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How Traumatic Events Affect Child Development

by Alissa Fleck, studioD

While all children encounter stressful events in their lives, the American Academy of Child & Adolescent Psychiatry defines traumatic events as those that are beyond the scope of what one might ordinarily expect to encounter. These traumas can be a single occurrence, or repeated over time, which may affect the appearance and severity of the child's response. Children often experience traumatic events differently than adults, left untreated, this trauma can, and most likely will have an impact on their development. According to the National Child Traumatic Stress Network, the effect on development relates largely to the child's age and current stage of development when the trauma occurs.

Young Children

When young children experience a traumatic event, they may become more susceptible to feelings of helplessness and an inability to understand the prospects of continued danger, whether or not any real dangers exist. Fear about this danger can carry over into other parts of their lives and they may have trouble expressing it or explaining their anxiety. These young children may regress developmentally, including losing the ability to fall asleep alone or separate themselves from parents or guardians. They may also have trouble participating in activities they previously enjoyed, even things as simple as playing in the yard. Young children could even regress so far as to lose speech and toilet-training skills. They may experience serious sleep disturbances and fixate on the event by recreating it consistently in their play.

School-Age Children

Children of school age are further along in their development and, while still impacted by traumatic events, may be able to better express these effects verbally. For these children, it is not uncommon to witness a constant retelling of the event including descriptions of feeling anxious or overwhelmed. School-age children may experience persistent concern over their own safety and the safety of others, even when this concern is not appropriate. Developmental regression for school-age children can include trouble learning or focusing in school as well as sleep disturbances. These kids may also become physically ill more easily and even engage in more aggressive, rage-filled and other previously uncharacteristic behavior.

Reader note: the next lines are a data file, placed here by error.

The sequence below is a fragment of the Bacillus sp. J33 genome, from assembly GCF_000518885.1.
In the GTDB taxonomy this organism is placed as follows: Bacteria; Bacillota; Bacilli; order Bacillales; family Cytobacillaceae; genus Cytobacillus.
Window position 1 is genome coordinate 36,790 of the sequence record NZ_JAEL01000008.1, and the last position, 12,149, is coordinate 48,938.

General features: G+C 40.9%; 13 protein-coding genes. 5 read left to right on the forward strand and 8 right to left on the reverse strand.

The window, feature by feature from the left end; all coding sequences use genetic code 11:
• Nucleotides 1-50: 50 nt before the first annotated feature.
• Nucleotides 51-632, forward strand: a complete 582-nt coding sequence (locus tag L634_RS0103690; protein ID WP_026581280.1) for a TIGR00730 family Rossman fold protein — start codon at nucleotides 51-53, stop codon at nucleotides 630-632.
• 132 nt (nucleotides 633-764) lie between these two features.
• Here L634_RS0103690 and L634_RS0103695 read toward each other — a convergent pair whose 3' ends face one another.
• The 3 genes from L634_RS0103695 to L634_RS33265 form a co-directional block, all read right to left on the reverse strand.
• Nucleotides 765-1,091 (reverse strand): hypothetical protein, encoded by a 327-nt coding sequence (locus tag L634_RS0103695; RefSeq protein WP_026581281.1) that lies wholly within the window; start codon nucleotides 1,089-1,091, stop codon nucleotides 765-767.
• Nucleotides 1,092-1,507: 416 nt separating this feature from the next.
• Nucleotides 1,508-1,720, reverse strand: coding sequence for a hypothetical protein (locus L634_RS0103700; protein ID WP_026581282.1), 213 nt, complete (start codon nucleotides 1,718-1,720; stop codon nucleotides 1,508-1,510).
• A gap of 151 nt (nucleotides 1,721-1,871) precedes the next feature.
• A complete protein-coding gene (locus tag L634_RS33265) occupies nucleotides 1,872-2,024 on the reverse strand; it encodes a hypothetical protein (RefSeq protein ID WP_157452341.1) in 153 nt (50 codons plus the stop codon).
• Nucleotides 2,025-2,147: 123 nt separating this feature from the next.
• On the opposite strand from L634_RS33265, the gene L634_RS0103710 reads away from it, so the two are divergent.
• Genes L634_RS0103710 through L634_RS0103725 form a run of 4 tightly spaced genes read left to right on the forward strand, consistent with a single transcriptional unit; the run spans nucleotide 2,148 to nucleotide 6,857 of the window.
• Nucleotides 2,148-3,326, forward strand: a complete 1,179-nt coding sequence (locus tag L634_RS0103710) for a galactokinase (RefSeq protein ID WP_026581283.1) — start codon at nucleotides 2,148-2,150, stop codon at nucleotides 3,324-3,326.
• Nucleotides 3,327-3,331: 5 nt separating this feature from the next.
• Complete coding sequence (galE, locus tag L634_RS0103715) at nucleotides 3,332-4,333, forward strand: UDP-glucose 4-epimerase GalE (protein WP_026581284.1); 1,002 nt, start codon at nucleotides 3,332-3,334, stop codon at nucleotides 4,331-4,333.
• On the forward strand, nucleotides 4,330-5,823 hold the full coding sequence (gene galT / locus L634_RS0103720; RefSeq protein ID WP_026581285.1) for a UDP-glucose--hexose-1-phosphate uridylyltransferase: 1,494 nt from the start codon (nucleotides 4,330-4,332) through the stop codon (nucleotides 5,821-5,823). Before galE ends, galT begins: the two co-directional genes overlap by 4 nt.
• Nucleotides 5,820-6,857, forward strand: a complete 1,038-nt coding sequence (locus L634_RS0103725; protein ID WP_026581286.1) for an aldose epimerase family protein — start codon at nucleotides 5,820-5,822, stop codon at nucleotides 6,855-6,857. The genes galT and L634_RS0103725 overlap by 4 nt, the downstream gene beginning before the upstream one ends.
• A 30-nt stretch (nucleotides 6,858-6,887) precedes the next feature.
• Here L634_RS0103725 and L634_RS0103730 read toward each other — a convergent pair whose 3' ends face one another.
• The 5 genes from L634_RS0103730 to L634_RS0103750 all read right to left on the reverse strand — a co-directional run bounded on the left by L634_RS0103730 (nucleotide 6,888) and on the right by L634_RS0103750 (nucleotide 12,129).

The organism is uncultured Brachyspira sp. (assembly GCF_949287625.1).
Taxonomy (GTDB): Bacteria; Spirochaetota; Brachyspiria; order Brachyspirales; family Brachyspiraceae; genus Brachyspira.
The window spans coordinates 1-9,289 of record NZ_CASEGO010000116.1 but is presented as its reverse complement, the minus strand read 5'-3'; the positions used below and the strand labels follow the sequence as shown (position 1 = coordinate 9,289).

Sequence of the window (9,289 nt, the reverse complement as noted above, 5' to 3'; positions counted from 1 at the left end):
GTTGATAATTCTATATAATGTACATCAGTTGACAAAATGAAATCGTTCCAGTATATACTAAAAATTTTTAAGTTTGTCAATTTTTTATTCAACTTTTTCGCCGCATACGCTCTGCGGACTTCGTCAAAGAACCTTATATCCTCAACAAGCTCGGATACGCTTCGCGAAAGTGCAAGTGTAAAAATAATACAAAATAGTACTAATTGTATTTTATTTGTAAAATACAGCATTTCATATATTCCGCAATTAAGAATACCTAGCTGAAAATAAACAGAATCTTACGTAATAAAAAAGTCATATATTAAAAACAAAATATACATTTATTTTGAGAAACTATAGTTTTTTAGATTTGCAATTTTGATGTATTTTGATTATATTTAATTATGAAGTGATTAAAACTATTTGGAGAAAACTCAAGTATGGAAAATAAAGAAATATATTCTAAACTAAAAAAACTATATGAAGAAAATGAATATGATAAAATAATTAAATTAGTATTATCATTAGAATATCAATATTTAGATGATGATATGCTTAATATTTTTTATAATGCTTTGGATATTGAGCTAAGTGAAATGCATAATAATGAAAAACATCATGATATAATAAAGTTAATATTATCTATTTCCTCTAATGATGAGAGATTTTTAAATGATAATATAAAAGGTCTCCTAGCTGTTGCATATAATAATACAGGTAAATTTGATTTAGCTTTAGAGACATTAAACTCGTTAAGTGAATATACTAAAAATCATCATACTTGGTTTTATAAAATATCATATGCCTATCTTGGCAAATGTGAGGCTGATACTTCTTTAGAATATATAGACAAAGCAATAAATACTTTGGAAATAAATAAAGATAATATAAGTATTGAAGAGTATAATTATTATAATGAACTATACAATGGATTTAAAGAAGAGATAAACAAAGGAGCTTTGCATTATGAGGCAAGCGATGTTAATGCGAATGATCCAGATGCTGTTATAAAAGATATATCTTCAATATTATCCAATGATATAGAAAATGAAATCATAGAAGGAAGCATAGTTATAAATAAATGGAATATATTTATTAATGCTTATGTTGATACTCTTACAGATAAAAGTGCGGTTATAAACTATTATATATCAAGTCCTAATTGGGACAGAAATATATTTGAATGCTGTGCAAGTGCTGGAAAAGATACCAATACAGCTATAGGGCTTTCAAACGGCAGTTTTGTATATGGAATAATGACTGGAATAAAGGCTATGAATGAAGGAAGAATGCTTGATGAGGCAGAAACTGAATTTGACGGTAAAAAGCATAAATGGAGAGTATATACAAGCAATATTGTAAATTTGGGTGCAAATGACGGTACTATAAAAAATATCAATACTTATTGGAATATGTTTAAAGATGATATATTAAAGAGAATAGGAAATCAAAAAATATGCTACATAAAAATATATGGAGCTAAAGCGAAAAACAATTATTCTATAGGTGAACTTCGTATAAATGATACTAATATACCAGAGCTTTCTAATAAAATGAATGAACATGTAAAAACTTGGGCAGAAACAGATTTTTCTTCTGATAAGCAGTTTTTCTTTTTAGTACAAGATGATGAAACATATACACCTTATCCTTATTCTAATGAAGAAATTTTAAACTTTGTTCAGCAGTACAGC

Additional Consequences

Unchecked trauma can have lasting effects, including longer term Post-Traumatic Stress Disorder. According to the AACAP, it's not uncommon that individuals treated for depression, ADHD, panic disorders, obsessive-compulsive disorder, violent behavior or other mental issues have a history of trauma, whether it's a single instance or a result of experiences over time. Traumatized children may become extremely apprehensive about the world around them and may even internalize their pain, which resurfaces and manifest itself later in life. If you have concerns about your child, speak to your child's pediatrician.

Ways to Help

A child who experiences trauma need not be doomed to a life of substandard development and reliving that trauma. There are a number of ways parents and caregivers can intervene early and help a child recover -- at least in part -- from traumatic experiences. Families can offer emotional support and opportunities to play, draw, rest and verbalize their feelings as much as possible. According to the government organization Readiness and Emergency Management for Schools, when family support and a child's own resilience are not enough, ample counseling is available for children who have experienced trauma. Trauma-focused cognitive behavior therapy, which helps children think about how the trauma affects their behavior. Child-parent psychotherapy is also used to help children understand how the trauma has impacted familial relationships. If you have any concerns, speak to your child's pediatrician.

About the Author

Alissa Fleck is a contributing writer for several community newspapers in New York City. She writes book reviews for an online magazine and hosts a monthly reading series. Fleck has also interned at a literary agency and worked as a university teaching assistant. She holds a B.A. in English and an M.F.A. in creative writing.

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